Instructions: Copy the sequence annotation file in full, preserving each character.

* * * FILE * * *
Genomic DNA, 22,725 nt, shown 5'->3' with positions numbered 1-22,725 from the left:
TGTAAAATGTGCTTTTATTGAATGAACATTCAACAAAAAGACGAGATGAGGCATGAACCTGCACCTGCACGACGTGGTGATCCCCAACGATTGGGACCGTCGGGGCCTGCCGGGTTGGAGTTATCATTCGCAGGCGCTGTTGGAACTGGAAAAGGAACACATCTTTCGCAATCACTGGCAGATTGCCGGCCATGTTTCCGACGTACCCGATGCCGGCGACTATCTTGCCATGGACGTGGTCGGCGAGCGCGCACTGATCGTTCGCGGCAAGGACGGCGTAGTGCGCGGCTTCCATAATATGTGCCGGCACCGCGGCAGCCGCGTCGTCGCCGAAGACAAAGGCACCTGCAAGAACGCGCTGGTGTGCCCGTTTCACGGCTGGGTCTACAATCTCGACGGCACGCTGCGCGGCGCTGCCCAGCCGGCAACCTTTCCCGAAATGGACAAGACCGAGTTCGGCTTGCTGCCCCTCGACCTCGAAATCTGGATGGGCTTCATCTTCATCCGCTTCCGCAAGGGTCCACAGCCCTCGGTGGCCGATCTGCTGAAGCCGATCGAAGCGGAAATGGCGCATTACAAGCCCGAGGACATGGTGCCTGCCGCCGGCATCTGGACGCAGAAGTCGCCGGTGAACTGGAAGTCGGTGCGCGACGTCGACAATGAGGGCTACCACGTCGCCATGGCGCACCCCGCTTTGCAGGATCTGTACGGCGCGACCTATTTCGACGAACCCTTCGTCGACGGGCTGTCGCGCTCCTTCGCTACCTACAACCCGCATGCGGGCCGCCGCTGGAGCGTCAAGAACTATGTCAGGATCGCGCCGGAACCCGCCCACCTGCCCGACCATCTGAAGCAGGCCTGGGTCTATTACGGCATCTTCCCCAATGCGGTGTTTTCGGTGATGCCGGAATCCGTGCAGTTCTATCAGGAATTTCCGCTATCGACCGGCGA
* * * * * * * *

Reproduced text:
Genomic DNA, 22,725 nt, shown 5'->3' with positions numbered 1-22,725 from the left:
TGTAAAATGTGCTTTTATTGAATGAACATTCAACAAAAAGACGAGATGAGGCATGAACCTGCACCTGCACGACGTGGTGATCCCCAACGATTGGGACCGTCGGGGCCTGCCGGGTTGGAGTTATCATTCGCAGGCGCTGTTGGAACTGGAAAAGGAACACATCTTTCGCAATCACTGGCAGATTGCCGGCCATGTTTCCGACGTACCCGATGCCGGCGACTATCTTGCCATGGACGTGGTCGGCGAGCGCGCACTGATCGTTCGCGGCAAGGACGGCGTAGTGCGCGGCTTCCATAATATGTGCCGGCACCGCGGCAGCCGCGTCGTCGCCGAAGACAAAGGCACCTGCAAGAACGCGCTGGTGTGCCCGTTTCACGGCTGGGTCTACAATCTCGACGGCACGCTGCGCGGCGCTGCCCAGCCGGCAACCTTTCCCGAAATGGACAAGACCGAGTTCGGCTTGCTGCCCCTCGACCTCGAAATCTGGATGGGCTTCATCTTCATCCGCTTCCGCAAGGGTCCACAGCCCTCGGTGGCCGATCTGCTGAAGCCGATCGAAGCGGAAATGGCGCATTACAAGCCCGAGGACATGGTGCCTGCCGCCGGCATCTGGACGCAGAAGTCGCCGGTGAACTGGAAGTCGGTGCGCGACGTCGACAATGAGGGCTACCACGTCGCCATGGCGCACCCCGCTTTGCAGGATCTGTACGGCGCGACCTATTTCGACGAACCCTTCGTCGACGGGCTGTCGCGCTCCTTCGCTACCTACAACCCGCATGCGGGCCGCCGCTGGAGCGTCAAGAACTATGTCAGGATCGCGCCGGAACCCGCCCACCTGCCCGACCATCTGAAGCAGGCCTGGGTCTATTACGGCATCTTCCCCAATGCGGTGTTTTCGGTGATGCCGGAATCCGTGCAGTTCTATCAGGAATTTCCGCTATCGACCGGCGA